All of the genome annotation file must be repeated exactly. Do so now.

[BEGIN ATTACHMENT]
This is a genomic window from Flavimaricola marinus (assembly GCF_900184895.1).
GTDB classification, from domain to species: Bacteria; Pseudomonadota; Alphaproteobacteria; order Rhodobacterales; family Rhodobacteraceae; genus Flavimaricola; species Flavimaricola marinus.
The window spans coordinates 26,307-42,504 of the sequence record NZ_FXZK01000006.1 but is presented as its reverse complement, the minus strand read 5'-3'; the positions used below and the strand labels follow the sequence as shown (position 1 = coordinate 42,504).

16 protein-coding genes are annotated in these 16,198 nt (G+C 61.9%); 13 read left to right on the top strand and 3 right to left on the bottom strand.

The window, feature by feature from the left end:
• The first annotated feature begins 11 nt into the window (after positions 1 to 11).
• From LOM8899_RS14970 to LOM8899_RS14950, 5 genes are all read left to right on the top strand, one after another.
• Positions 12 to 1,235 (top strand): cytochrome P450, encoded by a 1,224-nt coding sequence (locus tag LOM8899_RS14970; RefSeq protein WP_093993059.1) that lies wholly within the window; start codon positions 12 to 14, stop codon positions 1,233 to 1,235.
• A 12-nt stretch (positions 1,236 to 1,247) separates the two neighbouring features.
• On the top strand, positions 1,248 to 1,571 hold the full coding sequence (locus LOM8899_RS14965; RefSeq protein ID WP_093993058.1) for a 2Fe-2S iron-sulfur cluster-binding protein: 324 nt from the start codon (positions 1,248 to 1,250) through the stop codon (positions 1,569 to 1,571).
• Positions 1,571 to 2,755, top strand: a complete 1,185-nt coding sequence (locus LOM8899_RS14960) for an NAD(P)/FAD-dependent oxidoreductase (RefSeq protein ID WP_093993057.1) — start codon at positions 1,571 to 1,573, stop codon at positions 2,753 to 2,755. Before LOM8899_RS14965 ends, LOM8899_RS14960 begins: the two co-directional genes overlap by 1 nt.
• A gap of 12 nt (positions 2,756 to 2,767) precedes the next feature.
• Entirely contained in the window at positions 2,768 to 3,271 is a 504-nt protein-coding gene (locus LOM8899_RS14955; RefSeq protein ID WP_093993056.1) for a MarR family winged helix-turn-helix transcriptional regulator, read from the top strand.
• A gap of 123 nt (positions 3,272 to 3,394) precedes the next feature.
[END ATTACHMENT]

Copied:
This is a genomic window from Flavimaricola marinus (assembly GCF_900184895.1).
GTDB classification, from domain to species: Bacteria; Pseudomonadota; Alphaproteobacteria; order Rhodobacterales; family Rhodobacteraceae; genus Flavimaricola; species Flavimaricola marinus.
The window spans coordinates 26,307-42,504 of the sequence record NZ_FXZK01000006.1 but is presented as its reverse complement, the minus strand read 5'-3'; the positions used below and the strand labels follow the sequence as shown (position 1 = coordinate 42,504).

16 protein-coding genes are annotated in these 16,198 nt (G+C 61.9%); 13 read left to right on the top strand and 3 right to left on the bottom strand.

The window, feature by feature from the left end:
• The first annotated feature begins 11 nt into the window (after positions 1 to 11).
• From LOM8899_RS14970 to LOM8899_RS14950, 5 genes are all read left to right on the top strand, one after another.
• Positions 12 to 1,235 (top strand): cytochrome P450, encoded by a 1,224-nt coding sequence (locus tag LOM8899_RS14970; RefSeq protein WP_093993059.1) that lies wholly within the window; start codon positions 12 to 14, stop codon positions 1,233 to 1,235.
• A 12-nt stretch (positions 1,236 to 1,247) separates the two neighbouring features.
• On the top strand, positions 1,248 to 1,571 hold the full coding sequence (locus LOM8899_RS14965; RefSeq protein ID WP_093993058.1) for a 2Fe-2S iron-sulfur cluster-binding protein: 324 nt from the start codon (positions 1,248 to 1,250) through the stop codon (positions 1,569 to 1,571).
• Positions 1,571 to 2,755, top strand: a complete 1,185-nt coding sequence (locus LOM8899_RS14960) for an NAD(P)/FAD-dependent oxidoreductase (RefSeq protein ID WP_093993057.1) — start codon at positions 1,571 to 1,573, stop codon at positions 2,753 to 2,755. Before LOM8899_RS14965 ends, LOM8899_RS14960 begins: the two co-directional genes overlap by 1 nt.
• A gap of 12 nt (positions 2,756 to 2,767) precedes the next feature.
• Entirely contained in the window at positions 2,768 to 3,271 is a 504-nt protein-coding gene (locus LOM8899_RS14955; RefSeq protein ID WP_093993056.1) for a MarR family winged helix-turn-helix transcriptional regulator, read from the top strand.
• A gap of 123 nt (positions 3,272 to 3,394) precedes the next feature.